Hi there, this is Ben Ridley here to share with you about our exciting new addition to our home. Now, before your minds get carried away, I’ll save you the suspense and let you know right away that it is a DIY project. For years, Ruthie and I have talked about the possibility of building a barn style table. After much blood, sweat, and thankfully no tears, our dreams have come true. Let me just preface this by saying, I don’t consider myself to be an amazing woodworker by any means. Besides from the platform bed and headboard that I recently built, this is only my second project working with wood in this form. All my experience up to this point has been in structural construction which usually ends up being covered with drywall. Having said that though, I cannot wait to begin my next project! I think I am addicted.
Being the planner that I am, I spent months scouring the internet for the perfect blueprint. I ended my search with the design I found on a YouTube channel called LRN2DIY. They also have a website you can check out for other great DIY projects here.
If you’re a visual learner like me, watching a video first helps immensely.
Its a Biblical principle that a workman is only as good as his tools, to which I can definitely attest to. With that being said, I would like to give a big shoutout to Home Depot for sponsoring this project and providing me with the amazing tools that I used.
Now lets get into the nitty-gritty and talk about the lumber that I used. One thing to also keep in mind is that most big hardware stores will make your cuts for you.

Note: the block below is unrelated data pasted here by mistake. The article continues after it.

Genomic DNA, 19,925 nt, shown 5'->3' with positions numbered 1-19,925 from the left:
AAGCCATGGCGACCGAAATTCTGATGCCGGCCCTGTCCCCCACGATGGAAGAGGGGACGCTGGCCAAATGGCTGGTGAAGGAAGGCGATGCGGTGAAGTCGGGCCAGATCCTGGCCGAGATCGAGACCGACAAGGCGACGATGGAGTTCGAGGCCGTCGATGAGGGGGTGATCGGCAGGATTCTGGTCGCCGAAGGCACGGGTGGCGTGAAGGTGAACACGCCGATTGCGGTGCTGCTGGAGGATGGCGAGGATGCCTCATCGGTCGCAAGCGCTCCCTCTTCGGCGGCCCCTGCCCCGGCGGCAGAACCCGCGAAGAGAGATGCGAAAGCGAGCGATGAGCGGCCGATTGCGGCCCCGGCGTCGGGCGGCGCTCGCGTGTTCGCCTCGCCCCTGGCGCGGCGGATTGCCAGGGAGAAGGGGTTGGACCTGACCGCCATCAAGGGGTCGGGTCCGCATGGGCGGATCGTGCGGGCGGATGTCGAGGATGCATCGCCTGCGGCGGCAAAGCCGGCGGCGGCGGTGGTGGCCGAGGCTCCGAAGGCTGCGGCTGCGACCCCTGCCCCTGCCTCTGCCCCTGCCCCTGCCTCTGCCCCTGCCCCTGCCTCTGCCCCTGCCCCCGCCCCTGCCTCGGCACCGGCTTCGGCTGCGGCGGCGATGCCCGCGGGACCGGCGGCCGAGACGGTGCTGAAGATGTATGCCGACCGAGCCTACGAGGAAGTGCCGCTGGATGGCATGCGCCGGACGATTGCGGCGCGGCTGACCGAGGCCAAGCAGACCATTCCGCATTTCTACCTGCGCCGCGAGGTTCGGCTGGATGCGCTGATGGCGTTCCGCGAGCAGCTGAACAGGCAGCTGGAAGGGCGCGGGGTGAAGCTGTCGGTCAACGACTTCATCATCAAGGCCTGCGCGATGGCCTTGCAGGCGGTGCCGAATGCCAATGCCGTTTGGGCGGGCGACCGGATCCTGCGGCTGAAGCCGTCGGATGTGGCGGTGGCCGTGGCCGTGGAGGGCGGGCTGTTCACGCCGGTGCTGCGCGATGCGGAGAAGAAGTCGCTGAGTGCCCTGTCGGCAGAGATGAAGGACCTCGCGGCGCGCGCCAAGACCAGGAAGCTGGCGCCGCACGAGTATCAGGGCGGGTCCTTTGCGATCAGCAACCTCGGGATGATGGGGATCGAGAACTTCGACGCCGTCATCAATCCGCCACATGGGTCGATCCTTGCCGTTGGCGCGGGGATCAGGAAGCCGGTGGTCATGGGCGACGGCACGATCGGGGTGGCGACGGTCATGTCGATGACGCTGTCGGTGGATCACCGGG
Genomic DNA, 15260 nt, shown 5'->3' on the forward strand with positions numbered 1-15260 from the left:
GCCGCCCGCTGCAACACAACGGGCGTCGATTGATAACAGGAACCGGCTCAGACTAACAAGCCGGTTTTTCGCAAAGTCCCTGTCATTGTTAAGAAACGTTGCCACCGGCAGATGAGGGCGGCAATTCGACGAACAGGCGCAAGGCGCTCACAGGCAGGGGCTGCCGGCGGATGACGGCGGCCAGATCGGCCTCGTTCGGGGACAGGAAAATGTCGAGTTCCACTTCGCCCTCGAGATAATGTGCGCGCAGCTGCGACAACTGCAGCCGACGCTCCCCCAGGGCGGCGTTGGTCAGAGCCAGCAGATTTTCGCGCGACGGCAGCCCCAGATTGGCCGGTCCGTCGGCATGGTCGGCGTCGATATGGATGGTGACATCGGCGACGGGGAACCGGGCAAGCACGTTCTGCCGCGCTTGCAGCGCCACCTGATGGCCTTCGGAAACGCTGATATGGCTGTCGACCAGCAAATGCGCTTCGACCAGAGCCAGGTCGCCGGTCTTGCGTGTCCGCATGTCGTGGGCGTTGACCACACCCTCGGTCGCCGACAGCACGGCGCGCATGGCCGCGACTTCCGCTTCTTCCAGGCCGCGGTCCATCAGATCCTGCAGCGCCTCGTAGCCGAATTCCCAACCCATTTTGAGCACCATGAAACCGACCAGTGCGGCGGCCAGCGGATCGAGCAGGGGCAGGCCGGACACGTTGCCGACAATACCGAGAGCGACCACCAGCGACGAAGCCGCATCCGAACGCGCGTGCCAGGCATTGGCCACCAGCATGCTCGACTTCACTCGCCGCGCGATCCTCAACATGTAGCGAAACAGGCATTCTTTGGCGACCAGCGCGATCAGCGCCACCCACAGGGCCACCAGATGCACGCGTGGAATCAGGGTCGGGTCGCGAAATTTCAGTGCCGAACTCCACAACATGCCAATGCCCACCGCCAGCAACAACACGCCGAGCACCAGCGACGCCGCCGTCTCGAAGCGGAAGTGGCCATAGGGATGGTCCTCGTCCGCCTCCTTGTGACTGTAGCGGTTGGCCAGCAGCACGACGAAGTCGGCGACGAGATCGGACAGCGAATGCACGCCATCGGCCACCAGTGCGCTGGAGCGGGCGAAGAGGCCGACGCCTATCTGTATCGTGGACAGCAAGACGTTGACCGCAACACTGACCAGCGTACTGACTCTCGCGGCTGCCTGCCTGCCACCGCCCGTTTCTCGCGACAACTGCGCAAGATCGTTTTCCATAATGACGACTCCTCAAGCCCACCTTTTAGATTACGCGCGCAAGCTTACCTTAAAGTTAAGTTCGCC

Base: 4″ x 6″ Lumber
1’ 9” – 4
1’ 1” – 2
2’ 8” – 2
3’ – 2
4″ x 4″ Lumber
5’ – 1
2″ x 4″ Lumber
3’ 9” – 2
Top: 2″ x 12″ Douglas Fir
7’ 9” – 4
2″ x 4″ Lumber
3’ 6” – 2
2″ x 2″ Lumber
7’ 9” – 2
Once I had all my cuts laid out, I started with the base assembly. I used 6” x 3/8” lag bolts to attached the legs. These were a bit of a bear to screw in and I highly recommend using a an impact driver drill. After completing the base I then began working on the top of the table. I attached the 2 x 12’s using wood glue and pocket screws. I used the 2 x 4’s as a nice little end cap for the table and then the 2 x 2’s ran along the length for my skirt.
Next came the labor intensive part…Sanding! I started off using a belt sander to level the surface as best I could. Then I switched over to my orbital sander and went from a 60 grit sand paper all the way up to 220 grit. I gave the base a light sanding as well but I wasn’t too concerned with making it as smooth as the top.
Finally it was time to stain. We decided to use a Dark Walnut stain by Miniwax. After applying 2 coats I finished it off with 2 coats of with Minwax Satin Polyurethane. Ruthie and I carried our new table into our dining room and I then attached the top to the bottom using 4 1/2” lag screws.
Tools and Supplies:
Milwaukee 18v Cordless Lithium-Ion 1/2 in. Drill Driver and 1/4 in. Impact Driver
Ryobi 10 in. Table Saw
Ryobi 12 in. Sliding Miter Saw
Ryobi 5″ Orbital Sander
Ryobi 3” Belt Sander
Ryobi 3-1/4 in. Corded Hand Planer
3/8” x 6” Lag Bolts
3” Wood Screws•
Kreg R3 Jr. Pocket Hole System
Kreg 1 1/2” Pocket Screws
Gorilla Wood Glue
What an experience this has been! The table ended up measuring in at 8’ long and is an absolute beast! The benches I ended up building seat 5 adults comfortably and was another fun and easy project. Ruthie recently had a tea party and was able to seat 13 women comfortably at the table just for an idea of the size! She is happy, we are all happy and I can’t stop building. She is addicted to fashion and blogging and I am addicted to building! Ps. Feel free to leave any specific questions for me in the comments! I am happy to answer them all
*Special thanks to Home Depot for sponsoring this post, providing equipment, tools and supplies. All opinions remain my own.
All Photos By: Nicole Quiroz Photography